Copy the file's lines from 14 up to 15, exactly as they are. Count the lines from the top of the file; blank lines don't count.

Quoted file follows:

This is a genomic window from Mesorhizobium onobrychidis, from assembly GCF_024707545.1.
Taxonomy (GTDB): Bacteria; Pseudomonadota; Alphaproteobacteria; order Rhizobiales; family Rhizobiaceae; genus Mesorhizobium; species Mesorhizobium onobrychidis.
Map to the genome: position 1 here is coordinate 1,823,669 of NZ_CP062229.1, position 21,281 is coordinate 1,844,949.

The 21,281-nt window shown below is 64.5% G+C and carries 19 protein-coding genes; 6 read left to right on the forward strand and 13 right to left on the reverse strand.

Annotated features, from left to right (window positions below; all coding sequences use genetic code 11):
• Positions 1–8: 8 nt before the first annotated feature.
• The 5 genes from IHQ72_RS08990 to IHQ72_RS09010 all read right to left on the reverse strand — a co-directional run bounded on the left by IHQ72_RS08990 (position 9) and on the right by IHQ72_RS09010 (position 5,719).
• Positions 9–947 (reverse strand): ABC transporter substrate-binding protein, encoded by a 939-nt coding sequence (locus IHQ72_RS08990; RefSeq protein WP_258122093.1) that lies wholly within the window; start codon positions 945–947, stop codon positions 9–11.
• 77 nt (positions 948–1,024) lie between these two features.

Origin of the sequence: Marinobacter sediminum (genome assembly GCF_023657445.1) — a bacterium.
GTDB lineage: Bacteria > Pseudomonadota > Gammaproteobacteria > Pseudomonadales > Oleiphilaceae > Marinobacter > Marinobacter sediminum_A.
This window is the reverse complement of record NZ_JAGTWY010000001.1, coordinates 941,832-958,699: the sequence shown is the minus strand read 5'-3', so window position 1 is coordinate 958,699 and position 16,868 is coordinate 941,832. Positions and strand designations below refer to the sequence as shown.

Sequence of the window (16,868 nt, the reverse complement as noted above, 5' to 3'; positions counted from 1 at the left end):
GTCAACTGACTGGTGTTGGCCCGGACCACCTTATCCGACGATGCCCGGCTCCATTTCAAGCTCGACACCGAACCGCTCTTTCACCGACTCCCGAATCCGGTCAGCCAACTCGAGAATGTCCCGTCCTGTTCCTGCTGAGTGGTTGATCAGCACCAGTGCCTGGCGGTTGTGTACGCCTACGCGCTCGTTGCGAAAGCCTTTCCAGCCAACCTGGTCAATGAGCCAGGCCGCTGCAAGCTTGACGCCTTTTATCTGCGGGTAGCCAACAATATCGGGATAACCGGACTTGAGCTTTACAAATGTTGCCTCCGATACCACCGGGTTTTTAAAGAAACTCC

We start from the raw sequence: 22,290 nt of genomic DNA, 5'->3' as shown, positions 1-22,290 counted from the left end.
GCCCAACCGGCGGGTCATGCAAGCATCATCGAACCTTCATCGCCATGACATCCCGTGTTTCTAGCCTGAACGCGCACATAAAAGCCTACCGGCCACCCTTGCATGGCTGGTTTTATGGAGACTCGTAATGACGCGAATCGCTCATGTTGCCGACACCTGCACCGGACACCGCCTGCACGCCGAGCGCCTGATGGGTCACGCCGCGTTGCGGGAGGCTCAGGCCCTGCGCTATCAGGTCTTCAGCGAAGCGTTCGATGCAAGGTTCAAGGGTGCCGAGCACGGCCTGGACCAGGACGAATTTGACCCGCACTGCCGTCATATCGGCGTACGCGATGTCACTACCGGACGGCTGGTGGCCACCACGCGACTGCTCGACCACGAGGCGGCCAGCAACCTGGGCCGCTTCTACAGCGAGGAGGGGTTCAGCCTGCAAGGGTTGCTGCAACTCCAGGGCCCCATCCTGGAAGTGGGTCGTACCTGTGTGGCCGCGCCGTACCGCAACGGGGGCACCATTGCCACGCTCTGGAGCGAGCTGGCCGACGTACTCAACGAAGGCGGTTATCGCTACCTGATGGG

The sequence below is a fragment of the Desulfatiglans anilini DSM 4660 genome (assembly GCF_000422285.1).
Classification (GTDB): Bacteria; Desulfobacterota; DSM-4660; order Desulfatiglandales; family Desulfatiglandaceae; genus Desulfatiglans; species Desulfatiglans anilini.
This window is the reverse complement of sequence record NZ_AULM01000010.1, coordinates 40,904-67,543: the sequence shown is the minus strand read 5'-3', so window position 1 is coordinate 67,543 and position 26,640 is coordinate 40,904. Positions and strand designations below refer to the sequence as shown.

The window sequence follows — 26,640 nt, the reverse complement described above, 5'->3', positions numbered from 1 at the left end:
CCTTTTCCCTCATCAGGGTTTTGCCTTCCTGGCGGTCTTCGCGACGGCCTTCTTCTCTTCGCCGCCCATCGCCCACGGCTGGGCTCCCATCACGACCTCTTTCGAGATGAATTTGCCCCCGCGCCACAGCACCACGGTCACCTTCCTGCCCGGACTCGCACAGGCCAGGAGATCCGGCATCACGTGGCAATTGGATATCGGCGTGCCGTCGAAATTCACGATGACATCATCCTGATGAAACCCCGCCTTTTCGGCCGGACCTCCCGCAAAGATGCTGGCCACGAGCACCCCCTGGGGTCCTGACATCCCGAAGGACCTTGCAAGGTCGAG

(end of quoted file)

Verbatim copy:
GTCAACTGACTGGTGTTGGCCCGGACCACCTTATCCGACGATGCCCGGCTCCATTTCAAGCTCGACACCGAACCGCTCTTTCACCGACTCCCGAATCCGGTCAGCCAACTCGAGAATGTCCCGTCCTGTTCCTGCTGAGTGGTTGATCAGCACCAGTGCCTGGCGGTTGTGTACGCCTACGCGCTCGTTGCGAAAGCCTTTCCAGCCAACCTGGTCAATGAGCCAGGCCGCTGCAAGCTTGACGCCTTTTATCTGCGGGTAGCCAACAATATCGGGATAACCGGACTTGAGCTTTACAAATGTTGCCTCCGATACCACCGGGTTTTTAAAGAAACTCC

We start from the raw sequence: 22,290 nt of genomic DNA, 5'->3' as shown, positions 1-22,290 counted from the left end.